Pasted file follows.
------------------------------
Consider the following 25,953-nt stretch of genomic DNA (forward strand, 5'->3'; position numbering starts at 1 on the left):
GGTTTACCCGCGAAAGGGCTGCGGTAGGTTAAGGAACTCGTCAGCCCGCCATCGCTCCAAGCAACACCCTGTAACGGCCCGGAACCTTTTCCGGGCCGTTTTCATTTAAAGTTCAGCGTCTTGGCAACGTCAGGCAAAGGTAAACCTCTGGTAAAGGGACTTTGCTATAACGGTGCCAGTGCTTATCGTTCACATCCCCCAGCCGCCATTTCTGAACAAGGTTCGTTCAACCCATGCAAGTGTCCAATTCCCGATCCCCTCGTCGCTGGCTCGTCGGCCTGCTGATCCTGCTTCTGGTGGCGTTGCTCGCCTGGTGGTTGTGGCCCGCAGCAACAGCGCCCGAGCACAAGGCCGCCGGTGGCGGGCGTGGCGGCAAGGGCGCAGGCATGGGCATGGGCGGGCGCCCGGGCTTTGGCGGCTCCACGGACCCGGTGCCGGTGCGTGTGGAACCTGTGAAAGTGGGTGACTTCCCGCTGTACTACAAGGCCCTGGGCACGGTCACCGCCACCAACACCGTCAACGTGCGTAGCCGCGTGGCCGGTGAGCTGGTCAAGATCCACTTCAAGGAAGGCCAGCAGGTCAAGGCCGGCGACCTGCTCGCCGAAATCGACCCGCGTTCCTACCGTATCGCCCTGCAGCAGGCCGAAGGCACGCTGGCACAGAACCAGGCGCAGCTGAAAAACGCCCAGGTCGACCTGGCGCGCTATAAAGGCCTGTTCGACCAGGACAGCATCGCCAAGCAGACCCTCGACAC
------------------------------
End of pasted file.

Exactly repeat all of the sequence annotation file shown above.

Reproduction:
Consider the following 25,953-nt stretch of genomic DNA (forward strand, 5'->3'; position numbering starts at 1 on the left):
GGTTTACCCGCGAAAGGGCTGCGGTAGGTTAAGGAACTCGTCAGCCCGCCATCGCTCCAAGCAACACCCTGTAACGGCCCGGAACCTTTTCCGGGCCGTTTTCATTTAAAGTTCAGCGTCTTGGCAACGTCAGGCAAAGGTAAACCTCTGGTAAAGGGACTTTGCTATAACGGTGCCAGTGCTTATCGTTCACATCCCCCAGCCGCCATTTCTGAACAAGGTTCGTTCAACCCATGCAAGTGTCCAATTCCCGATCCCCTCGTCGCTGGCTCGTCGGCCTGCTGATCCTGCTTCTGGTGGCGTTGCTCGCCTGGTGGTTGTGGCCCGCAGCAACAGCGCCCGAGCACAAGGCCGCCGGTGGCGGGCGTGGCGGCAAGGGCGCAGGCATGGGCATGGGCGGGCGCCCGGGCTTTGGCGGCTCCACGGACCCGGTGCCGGTGCGTGTGGAACCTGTGAAAGTGGGTGACTTCCCGCTGTACTACAAGGCCCTGGGCACGGTCACCGCCACCAACACCGTCAACGTGCGTAGCCGCGTGGCCGGTGAGCTGGTCAAGATCCACTTCAAGGAAGGCCAGCAGGTCAAGGCCGGCGACCTGCTCGCCGAAATCGACCCGCGTTCCTACCGTATCGCCCTGCAGCAGGCCGAAGGCACGCTGGCACAGAACCAGGCGCAGCTGAAAAACGCCCAGGTCGACCTGGCGCGCTATAAAGGCCTGTTCGACCAGGACAGCATCGCCAAGCAGACCCTCGACAC